U.S. military intelligence reported last week that a man sentenced to death for bombing the French and U.S. embassies in Kuwait in 1983 now sits in the Iraqi Parliament. Jamal Jafaar Mohammed is immune from prosecution because of his seat in parliament. The U.S. military is also saying that he supports Shiite insurgents and acts as an Iranian agent in Iraq.
When I read all of this, I was quite shocked. The first thing that came to my mind was, ‘How did he go from being sentenced to death to being a member of the Iraqi parliament more than 20 years later?’
Here is how: According to CNN.com, a Kuwaiti court sentenced Mohammed to death in 1984 for the car bombings of the U.S. and French embassies in December 1983. Five people died in the attacks and 86 were wounded. Mohammed fled the country before the trial. Western intelligence agencies also accuse Mohammed of involvement in the hijacking of a Kuwaiti airliner in 1984 and the attempted assassination of a Kuwaiti prince.
Mohammed won a seat in Iraq’s Council of Representatives in the U.S.-backed elections of December 2005. He represents the Babil province, south of Baghdad.
A U.S. embassy spokesman said that officials are actively pursuing Mohammed’s case with Iraqi officials. Prime Minister Al-Maliki has urged American intelligence officials to share the information with Iraqi lawmakers, who could strip Mohammed of his parliamentary immunity.
But don’t you think it’s just a bit ironic that our own coalition fighters and Iraqi civilians are being killed when all along, someone with such a dangerous person is sitting right in parliament, immune from prosecution? Even more ironic is that Al-Maliki’s political party, Dawa, claimed responsibility for the Kuwait bombings at the time but now disavows them.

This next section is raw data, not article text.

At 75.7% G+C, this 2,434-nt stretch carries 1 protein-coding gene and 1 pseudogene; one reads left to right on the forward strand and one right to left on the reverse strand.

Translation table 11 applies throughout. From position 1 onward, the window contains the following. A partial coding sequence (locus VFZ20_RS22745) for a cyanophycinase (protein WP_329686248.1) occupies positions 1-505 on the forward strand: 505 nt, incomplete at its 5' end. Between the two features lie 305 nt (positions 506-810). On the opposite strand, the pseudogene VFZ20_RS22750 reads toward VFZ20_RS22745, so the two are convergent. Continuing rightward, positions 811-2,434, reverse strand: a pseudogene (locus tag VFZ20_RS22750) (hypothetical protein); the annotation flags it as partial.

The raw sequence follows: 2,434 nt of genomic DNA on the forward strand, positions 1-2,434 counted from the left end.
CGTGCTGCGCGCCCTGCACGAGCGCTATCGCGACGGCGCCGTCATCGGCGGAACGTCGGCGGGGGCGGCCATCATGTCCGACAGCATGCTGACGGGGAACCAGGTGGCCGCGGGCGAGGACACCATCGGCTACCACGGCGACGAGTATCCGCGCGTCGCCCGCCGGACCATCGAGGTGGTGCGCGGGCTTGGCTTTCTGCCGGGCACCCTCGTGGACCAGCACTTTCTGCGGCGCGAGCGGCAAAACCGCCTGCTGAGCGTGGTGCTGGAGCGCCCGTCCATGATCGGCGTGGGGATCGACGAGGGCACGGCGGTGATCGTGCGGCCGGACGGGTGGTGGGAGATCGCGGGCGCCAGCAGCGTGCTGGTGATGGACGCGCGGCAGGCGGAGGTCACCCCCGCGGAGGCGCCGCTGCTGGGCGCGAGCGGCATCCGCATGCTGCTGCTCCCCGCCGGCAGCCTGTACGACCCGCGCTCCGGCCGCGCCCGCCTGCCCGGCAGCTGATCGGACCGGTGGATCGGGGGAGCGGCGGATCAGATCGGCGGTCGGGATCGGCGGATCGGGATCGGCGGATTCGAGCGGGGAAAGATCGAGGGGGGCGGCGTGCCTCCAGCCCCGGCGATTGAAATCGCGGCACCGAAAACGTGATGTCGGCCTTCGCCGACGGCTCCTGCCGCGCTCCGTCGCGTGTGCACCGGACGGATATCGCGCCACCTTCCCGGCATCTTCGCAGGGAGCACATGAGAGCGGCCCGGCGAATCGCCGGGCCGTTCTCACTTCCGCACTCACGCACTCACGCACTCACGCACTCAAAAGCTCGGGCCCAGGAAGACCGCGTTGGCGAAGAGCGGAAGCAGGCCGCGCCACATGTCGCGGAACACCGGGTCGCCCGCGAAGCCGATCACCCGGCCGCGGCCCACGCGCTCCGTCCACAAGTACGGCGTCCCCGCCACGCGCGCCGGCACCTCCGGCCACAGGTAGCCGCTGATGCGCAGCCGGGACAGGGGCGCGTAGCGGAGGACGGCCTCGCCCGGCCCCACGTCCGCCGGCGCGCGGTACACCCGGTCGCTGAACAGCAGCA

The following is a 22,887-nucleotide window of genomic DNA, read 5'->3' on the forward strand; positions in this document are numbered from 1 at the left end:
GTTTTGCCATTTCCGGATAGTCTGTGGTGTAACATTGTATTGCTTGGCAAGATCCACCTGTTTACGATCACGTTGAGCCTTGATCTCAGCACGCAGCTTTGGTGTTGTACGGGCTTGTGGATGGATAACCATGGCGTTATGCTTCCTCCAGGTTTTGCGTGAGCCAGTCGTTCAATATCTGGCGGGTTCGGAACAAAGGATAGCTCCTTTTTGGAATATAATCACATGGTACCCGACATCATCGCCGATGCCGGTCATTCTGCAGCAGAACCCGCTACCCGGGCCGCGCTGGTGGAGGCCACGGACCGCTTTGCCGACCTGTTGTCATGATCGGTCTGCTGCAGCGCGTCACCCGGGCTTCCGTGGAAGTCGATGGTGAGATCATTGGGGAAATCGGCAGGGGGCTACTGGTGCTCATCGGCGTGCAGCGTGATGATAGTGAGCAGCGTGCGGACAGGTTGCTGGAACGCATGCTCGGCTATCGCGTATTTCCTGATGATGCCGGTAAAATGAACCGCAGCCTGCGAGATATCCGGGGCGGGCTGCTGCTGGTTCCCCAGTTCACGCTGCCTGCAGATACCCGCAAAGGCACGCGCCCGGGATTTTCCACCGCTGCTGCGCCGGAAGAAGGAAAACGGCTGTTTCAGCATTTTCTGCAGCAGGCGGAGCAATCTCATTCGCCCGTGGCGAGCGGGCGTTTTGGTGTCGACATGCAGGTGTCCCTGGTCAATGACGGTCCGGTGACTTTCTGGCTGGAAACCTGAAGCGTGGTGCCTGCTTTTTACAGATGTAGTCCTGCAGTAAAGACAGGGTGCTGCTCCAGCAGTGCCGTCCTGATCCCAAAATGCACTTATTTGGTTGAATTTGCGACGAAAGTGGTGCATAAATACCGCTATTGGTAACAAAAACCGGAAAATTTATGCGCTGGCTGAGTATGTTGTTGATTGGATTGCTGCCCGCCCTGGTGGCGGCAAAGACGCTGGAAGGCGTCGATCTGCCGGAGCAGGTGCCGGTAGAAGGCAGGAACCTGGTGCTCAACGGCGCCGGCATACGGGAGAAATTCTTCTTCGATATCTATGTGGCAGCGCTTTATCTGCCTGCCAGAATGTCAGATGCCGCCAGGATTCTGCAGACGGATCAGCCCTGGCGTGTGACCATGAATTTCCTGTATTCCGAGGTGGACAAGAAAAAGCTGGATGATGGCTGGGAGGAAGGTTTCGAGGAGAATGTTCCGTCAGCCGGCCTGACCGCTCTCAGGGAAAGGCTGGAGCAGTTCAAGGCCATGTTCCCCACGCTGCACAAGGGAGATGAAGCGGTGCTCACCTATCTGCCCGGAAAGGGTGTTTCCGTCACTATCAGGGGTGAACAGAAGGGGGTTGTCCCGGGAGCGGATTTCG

The Prime Minister says the situation is embarrassing, not only to his government but to the U.S. administration that holds up Iraq’s government as a democratic model for the region. I completely agree. Here we are, sending our brothers and sisters into a country that doesn’t want us there and isn’t afraid to express that.
I don’t know whether the Iraqi government is inadequate. But if the Iraqi citizens don’t even know the background of the people they can now democratically elect into office, I don’t see how we can expect progress. And really, it’s not even their fault.
What kind of effect does President George W. Bush think our troops can have in a country struggling with such issues in its own government? Billions of dollars are not going to help the Iraqi citizens learn about who is in their government and apparently backed by a large democracy, the United States.
Last week Al-Maliki also told CNN that the United States and Iran should stop using his country as a proxy battleground, accusing Iran of targeting U.S. troops in Iraq but saying he doesn’t want U.S. forces to use Iraq as a base to attack surrounding neighbors. In some respects, Iran is a more sensitive issue to Americans than the Iraq war is. But the prime minister is right. Yes, Mohammed is a terrorist who should be brought to justice. But including emotional details like the fact that he supports insurgents and may be a spy for Iran is just adding fuel to a fire we’re sacrificing lives to put out. If there is some sort of fight we are trying to pick with Iran, Iraq is the worst possible place in which to start it. Haven’t we screwed up that country enough?
Priya Arora is a first-year psychology and social behavior major. She can be reached at email@example.com.